Great Lakes water quality agreement: nutrients

A small boat travels through a bright green Lake Erie. The bright green colour is a result of high amounts of phosphorous in the water which cause algae blooms. A line of blooms follows where the boat has disrupted the slimy water.

A boat travels through a bright green Lake Erie. The bright green colour is excess algal blooms that have resulted from high amounts of phosphorus in the water.

Photo: © Joe Barber, Ohio Department of Natural Resources - Division of Wildlife.

Objective: To reduce the occurrence of toxic and nuisance algal blooms that degrade drinking water quality, impair fish spawning, and adversely impact commercial and recreational fishing, swimming, tourism and overall enjoyment of the Great Lakes.

Canada and the United States recognize the urgent need to manage phosphorus concentrations and loadings that are contributing to algae problems.

Lake Erie is the primary focus of attention within the amended GLWQA because it is currently having the most significant algal problems. It is the shallowest and most biologically productive of all the Great Lakes, leading it to be highly sensitive to changes in nutrient levels and changes in the food web. Both countries recognize that action is needed to understand and address the algae problem in Lake Erie.

Why is action on nutrients important?

Toxic and nuisance algal blooms are re-emerging as a significant threat to Lake Erie and nearshore areas of lakes Huron, Ontario and Michigan. Many of the algae varieties threaten human and wildlife health and lead to degraded aquatic habitat. Excessive algae also results in economic impacts by clogging water intakes, increasing water treatment costs, and disrupting fisheries, tourism and recreation.

The algae problem today is complex.  The causes of the resurgence in algae growth are not fully understood.  They include increased temperatures, increased penetration of light, and changes in phosphorus discharges and travel within the lakes.  Of the various factors which influence algae growth in the Great Lakes, it is the amount of phosphorus that can be controlled.  However, part of the challenge is that management approaches used in the past to reduce phosphorus discharges from sewage treatment plants and urban, rural and agricultural runoff may no longer be adequate or effective in all cases.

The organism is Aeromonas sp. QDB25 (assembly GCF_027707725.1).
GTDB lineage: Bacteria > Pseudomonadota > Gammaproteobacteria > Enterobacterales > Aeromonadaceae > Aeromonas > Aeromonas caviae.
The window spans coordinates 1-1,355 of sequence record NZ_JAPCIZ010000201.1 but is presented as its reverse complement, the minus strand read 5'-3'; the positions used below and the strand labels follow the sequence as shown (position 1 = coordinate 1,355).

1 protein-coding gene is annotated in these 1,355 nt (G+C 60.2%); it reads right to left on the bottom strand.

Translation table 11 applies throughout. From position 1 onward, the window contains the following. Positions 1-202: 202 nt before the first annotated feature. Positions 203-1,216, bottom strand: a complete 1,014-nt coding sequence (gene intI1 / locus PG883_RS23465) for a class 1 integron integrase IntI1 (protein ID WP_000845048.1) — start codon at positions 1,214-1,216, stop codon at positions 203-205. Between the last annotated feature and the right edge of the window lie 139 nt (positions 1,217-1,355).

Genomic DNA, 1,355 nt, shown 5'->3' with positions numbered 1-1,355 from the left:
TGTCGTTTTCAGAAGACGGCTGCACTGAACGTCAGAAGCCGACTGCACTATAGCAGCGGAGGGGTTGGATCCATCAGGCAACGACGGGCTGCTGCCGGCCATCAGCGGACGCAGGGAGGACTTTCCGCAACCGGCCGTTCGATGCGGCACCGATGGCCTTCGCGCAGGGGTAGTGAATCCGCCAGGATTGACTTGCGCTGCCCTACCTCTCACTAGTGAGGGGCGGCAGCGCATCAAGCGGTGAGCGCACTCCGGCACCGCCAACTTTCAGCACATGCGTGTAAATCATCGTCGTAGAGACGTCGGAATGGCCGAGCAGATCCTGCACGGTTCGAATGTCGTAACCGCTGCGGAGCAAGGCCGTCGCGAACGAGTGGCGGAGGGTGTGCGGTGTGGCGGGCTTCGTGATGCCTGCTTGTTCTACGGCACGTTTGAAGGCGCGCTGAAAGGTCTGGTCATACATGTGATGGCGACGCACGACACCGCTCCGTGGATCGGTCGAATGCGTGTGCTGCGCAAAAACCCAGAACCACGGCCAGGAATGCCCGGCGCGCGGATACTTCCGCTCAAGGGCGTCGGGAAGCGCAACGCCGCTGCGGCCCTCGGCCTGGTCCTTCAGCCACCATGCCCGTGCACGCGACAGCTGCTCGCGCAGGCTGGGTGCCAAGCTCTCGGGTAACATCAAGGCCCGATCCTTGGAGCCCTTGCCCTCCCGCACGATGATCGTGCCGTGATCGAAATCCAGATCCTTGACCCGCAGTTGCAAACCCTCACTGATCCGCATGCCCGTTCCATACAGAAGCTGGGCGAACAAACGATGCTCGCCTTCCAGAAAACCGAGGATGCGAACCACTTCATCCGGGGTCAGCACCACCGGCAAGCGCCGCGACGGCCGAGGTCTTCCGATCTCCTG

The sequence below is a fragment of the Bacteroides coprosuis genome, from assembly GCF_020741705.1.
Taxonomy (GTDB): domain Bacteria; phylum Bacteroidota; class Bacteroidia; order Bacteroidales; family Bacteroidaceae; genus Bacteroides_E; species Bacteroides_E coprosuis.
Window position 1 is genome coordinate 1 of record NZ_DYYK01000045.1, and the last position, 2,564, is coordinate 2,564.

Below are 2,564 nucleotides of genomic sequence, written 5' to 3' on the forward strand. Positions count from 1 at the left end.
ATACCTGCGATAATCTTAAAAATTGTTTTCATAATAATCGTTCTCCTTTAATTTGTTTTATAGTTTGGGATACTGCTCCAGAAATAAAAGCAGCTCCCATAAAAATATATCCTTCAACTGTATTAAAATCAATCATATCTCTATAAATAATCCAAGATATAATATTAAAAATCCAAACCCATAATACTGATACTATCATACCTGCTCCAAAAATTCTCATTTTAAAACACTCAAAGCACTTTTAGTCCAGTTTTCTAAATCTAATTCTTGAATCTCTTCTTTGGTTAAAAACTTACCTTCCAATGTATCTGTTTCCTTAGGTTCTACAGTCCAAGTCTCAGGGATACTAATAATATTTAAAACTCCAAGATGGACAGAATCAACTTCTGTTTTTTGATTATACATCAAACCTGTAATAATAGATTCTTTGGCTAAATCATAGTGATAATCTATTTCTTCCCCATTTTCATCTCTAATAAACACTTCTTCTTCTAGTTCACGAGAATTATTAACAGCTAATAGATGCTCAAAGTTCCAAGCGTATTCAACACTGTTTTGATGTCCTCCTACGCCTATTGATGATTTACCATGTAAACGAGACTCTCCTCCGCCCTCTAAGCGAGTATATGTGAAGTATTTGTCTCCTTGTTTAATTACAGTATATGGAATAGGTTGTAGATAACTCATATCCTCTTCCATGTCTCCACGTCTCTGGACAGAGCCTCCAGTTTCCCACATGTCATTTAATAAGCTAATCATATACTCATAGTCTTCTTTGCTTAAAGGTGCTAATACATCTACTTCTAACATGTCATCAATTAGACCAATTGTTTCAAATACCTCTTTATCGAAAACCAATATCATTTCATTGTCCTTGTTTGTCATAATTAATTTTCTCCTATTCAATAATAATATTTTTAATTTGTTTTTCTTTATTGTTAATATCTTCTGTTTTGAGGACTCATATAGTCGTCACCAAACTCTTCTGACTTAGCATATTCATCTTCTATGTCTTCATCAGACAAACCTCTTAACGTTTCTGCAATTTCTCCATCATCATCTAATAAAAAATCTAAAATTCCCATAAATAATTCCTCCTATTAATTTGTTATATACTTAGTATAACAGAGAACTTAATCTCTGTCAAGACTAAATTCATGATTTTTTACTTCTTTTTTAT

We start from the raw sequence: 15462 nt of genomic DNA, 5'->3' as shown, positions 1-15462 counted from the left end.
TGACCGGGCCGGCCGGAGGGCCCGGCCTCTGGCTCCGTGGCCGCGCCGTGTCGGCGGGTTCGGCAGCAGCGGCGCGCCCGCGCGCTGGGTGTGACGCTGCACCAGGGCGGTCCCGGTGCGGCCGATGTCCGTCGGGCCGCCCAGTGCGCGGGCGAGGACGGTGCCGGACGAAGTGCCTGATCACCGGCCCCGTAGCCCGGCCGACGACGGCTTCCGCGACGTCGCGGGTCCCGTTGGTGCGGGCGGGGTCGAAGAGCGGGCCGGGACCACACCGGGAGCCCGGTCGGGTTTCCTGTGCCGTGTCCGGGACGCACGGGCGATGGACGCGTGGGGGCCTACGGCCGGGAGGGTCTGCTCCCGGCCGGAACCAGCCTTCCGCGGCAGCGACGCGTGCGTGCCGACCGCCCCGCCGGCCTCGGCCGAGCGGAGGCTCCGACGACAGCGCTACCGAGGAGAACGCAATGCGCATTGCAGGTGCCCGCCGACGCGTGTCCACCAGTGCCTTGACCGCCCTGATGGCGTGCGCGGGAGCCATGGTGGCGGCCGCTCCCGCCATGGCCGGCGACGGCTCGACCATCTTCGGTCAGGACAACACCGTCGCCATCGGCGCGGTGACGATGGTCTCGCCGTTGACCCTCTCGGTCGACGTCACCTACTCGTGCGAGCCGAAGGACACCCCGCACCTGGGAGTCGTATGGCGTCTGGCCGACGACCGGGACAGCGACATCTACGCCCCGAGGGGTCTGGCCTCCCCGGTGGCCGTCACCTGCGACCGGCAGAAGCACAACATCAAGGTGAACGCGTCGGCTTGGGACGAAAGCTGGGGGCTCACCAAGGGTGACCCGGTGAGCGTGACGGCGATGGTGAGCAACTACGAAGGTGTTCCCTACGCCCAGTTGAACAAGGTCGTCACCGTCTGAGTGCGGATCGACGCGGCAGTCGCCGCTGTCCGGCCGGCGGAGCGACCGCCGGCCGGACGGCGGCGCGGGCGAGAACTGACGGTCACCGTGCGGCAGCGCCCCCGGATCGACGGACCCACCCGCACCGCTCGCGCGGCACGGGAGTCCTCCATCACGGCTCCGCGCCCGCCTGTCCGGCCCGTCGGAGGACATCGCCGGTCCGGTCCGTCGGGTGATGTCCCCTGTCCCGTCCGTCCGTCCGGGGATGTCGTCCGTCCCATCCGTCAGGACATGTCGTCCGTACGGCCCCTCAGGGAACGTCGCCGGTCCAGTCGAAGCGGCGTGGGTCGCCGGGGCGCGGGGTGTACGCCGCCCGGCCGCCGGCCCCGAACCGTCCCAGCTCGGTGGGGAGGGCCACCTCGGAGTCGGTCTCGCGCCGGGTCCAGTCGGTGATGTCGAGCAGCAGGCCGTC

Resolving the algae problem in the Great Lakes will require agreement by Canada and the United States on the targets for phosphorus reduction and the development and implementation of phosphorus reduction strategies in each country.

Commitment to key activities within the 2012 Great Lakes Water Quality Agreement

  • Develop, within 3 years, binational substance objectives for phosphorus concentrations, loading targets, and loading allocations for Lake Erie;
  • Develop, within 5 years, binational phosphorus reduction strategies and domestic action plans to meet the objectives for phosphorus concentrations and loading targets in Lake Erie;
  • Assess, develop, and implement programs to reduce phosphorus loadings from urban, rural, industrial and agricultural sources. This will include proven best management practices, along with new approaches and technologies;
  • Identify priority watersheds that contribute significantly to lakewide or local algae development, and develop and implement management plans to achieve phosphorus load reduction targets and controls; 
  • Undertake and share research, monitoring and modeling necessary to establish, report on and assess the management of phosphorus and other nutrients and improve the understanding of relevant issues associated with nutrients and excessive algal blooms.

Expected outcomes

  • Reduce toxic and nuisance algal blooms that pose a threat to human and ecosystem health in the Great Lakes, particularly in Lake Erie;
  • Identify and take action in priority watersheds that contribute significantly to nearshore and lakewide algae problems.

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